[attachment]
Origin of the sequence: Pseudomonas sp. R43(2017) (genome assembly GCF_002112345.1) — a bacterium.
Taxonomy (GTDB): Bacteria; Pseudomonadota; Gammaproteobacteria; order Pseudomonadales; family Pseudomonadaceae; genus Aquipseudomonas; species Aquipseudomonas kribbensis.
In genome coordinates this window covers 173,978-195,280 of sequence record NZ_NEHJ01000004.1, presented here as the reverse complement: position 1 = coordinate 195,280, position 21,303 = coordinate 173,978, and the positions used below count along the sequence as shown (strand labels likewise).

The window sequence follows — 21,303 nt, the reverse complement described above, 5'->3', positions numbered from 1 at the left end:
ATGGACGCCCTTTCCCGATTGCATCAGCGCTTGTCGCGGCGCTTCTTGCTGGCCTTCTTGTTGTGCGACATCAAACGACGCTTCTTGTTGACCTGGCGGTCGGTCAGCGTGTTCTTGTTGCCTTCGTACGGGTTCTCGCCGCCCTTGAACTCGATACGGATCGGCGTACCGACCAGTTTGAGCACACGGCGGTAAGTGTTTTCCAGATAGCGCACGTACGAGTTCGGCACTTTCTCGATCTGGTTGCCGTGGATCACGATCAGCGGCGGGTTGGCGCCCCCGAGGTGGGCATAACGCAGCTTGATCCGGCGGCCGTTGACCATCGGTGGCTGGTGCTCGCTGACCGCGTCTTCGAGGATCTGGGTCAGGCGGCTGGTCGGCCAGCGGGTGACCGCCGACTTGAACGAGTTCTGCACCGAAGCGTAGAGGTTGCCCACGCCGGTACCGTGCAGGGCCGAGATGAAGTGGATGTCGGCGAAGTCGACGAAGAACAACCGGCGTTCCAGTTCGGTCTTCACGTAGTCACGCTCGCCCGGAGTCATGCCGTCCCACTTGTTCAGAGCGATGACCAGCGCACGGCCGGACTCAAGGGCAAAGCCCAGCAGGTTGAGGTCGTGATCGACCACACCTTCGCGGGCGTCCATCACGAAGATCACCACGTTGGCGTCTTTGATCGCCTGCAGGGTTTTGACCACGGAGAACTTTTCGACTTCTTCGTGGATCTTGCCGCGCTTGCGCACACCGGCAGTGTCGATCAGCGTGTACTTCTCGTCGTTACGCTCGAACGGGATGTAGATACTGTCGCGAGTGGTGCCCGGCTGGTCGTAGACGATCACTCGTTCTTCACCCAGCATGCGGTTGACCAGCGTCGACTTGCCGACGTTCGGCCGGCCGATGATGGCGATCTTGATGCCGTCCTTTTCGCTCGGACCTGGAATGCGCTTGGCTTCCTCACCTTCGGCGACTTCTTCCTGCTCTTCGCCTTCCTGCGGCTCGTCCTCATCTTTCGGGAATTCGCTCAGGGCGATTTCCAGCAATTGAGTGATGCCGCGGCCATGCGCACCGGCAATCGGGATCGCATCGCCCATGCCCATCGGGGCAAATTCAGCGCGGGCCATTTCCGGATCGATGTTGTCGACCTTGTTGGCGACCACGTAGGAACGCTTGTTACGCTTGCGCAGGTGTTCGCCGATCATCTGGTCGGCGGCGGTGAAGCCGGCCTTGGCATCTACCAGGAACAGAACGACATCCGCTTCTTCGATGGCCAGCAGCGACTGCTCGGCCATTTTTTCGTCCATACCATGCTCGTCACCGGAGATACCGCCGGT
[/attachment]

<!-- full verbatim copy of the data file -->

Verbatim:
Origin of the sequence: Pseudomonas sp. R43(2017) (genome assembly GCF_002112345.1) — a bacterium.
Taxonomy (GTDB): Bacteria; Pseudomonadota; Gammaproteobacteria; order Pseudomonadales; family Pseudomonadaceae; genus Aquipseudomonas; species Aquipseudomonas kribbensis.
In genome coordinates this window covers 173,978-195,280 of sequence record NZ_NEHJ01000004.1, presented here as the reverse complement: position 1 = coordinate 195,280, position 21,303 = coordinate 173,978, and the positions used below count along the sequence as shown (strand labels likewise).

The window sequence follows — 21,303 nt, the reverse complement described above, 5'->3', positions numbered from 1 at the left end:
ATGGACGCCCTTTCCCGATTGCATCAGCGCTTGTCGCGGCGCTTCTTGCTGGCCTTCTTGTTGTGCGACATCAAACGACGCTTCTTGTTGACCTGGCGGTCGGTCAGCGTGTTCTTGTTGCCTTCGTACGGGTTCTCGCCGCCCTTGAACTCGATACGGATCGGCGTACCGACCAGTTTGAGCACACGGCGGTAAGTGTTTTCCAGATAGCGCACGTACGAGTTCGGCACTTTCTCGATCTGGTTGCCGTGGATCACGATCAGCGGCGGGTTGGCGCCCCCGAGGTGGGCATAACGCAGCTTGATCCGGCGGCCGTTGACCATCGGTGGCTGGTGCTCGCTGACCGCGTCTTCGAGGATCTGGGTCAGGCGGCTGGTCGGCCAGCGGGTGACCGCCGACTTGAACGAGTTCTGCACCGAAGCGTAGAGGTTGCCCACGCCGGTACCGTGCAGGGCCGAGATGAAGTGGATGTCGGCGAAGTCGACGAAGAACAACCGGCGTTCCAGTTCGGTCTTCACGTAGTCACGCTCGCCCGGAGTCATGCCGTCCCACTTGTTCAGAGCGATGACCAGCGCACGGCCGGACTCAAGGGCAAAGCCCAGCAGGTTGAGGTCGTGATCGACCACACCTTCGCGGGCGTCCATCACGAAGATCACCACGTTGGCGTCTTTGATCGCCTGCAGGGTTTTGACCACGGAGAACTTTTCGACTTCTTCGTGGATCTTGCCGCGCTTGCGCACACCGGCAGTGTCGATCAGCGTGTACTTCTCGTCGTTACGCTCGAACGGGATGTAGATACTGTCGCGAGTGGTGCCCGGCTGGTCGTAGACGATCACTCGTTCTTCACCCAGCATGCGGTTGACCAGCGTCGACTTGCCGACGTTCGGCCGGCCGATGATGGCGATCTTGATGCCGTCCTTTTCGCTCGGACCTGGAATGCGCTTGGCTTCCTCACCTTCGGCGACTTCTTCCTGCTCTTCGCCTTCCTGCGGCTCGTCCTCATCTTTCGGGAATTCGCTCAGGGCGATTTCCAGCAATTGAGTGATGCCGCGGCCATGCGCACCGGCAATCGGGATCGCATCGCCCATGCCCATCGGGGCAAATTCAGCGCGGGCCATTTCCGGATCGATGTTGTCGACCTTGTTGGCGACCACGTAGGAACGCTTGTTACGCTTGCGCAGGTGTTCGCCGATCATCTGGTCGGCGGCGGTGAAGCCGGCCTTGGCATCTACCAGGAACAGAACGACATCCGCTTCTTCGATGGCCAGCAGCGACTGCTCGGCCATTTTTTCGTCCATACCATGCTCGTCACCGGAGATACCGCCGGT